The case of Scott v. Crockett ISD was decided by the federal court for the Eastern District of Texas on March 22, 2017. The court dismissed all of Mr. Scott’s federal claims, refused to retain jurisdiction of his assault claim, and left him free to re-file that one in state court.  The court’s decision is at 2017 WL 1079549, adopting a recommendation from the magistrate judge that can be found at 2017 WL 1097214.


 File this one under: LIABILITY

Tomorrow: can I get unemployment benefits while I’m still listed as being on FMLA leave?

“You are only a substitute…”

Can a person who is “only a substitute” tie your district up in federal court litigation?  Yes.  And the statement allegedly made by the district’s “substitute teacher specialist,” informing Ms. Silva that she was “only a substitute” probably provided fuel to the fire.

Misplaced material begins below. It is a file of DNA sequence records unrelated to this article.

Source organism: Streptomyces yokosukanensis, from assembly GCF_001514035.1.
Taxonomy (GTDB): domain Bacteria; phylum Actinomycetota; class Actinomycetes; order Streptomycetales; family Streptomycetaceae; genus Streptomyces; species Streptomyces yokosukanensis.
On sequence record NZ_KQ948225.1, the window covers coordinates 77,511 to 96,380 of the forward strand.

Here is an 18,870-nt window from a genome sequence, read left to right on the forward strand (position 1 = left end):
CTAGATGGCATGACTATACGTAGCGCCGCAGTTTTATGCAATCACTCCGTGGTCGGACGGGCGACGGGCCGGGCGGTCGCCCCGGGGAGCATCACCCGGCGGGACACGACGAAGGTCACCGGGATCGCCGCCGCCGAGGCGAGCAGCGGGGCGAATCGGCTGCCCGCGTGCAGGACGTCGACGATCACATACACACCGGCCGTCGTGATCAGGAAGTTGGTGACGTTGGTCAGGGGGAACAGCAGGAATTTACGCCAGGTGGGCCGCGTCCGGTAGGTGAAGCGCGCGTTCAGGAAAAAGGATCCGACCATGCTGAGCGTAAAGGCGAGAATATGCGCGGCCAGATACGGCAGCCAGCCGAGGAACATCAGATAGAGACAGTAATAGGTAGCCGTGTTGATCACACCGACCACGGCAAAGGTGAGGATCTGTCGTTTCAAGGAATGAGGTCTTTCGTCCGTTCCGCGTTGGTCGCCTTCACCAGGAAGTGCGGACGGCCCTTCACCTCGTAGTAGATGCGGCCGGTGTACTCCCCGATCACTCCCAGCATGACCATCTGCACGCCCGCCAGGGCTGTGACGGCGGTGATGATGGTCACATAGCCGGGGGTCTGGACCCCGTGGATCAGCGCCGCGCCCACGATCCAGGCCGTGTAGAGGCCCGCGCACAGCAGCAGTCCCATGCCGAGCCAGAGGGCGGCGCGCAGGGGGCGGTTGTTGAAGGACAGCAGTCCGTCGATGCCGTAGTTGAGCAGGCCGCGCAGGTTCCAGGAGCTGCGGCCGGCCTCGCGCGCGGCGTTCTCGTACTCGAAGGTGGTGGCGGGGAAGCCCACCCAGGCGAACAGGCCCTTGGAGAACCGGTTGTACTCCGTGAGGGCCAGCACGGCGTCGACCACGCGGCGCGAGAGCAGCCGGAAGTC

The court ultimately dismissed this case in its entirety.  The court, at that point, was as frustrated with Ms. Silva as Spring Branch ISD was in the first place. But the case illustrates how a single non-contract, “at-will” employee can bring a lawsuit that causes the district to expend resources, both financial and human.

Ms. Silva, without the assistance of a lawyer, filed suit in federal court against the district, three district administrators, a secretary and the school district’s outside legal counsel.  The suit alleged discrimination based on national origin, race, and age, along with allegations of a hostile work environment and retaliation.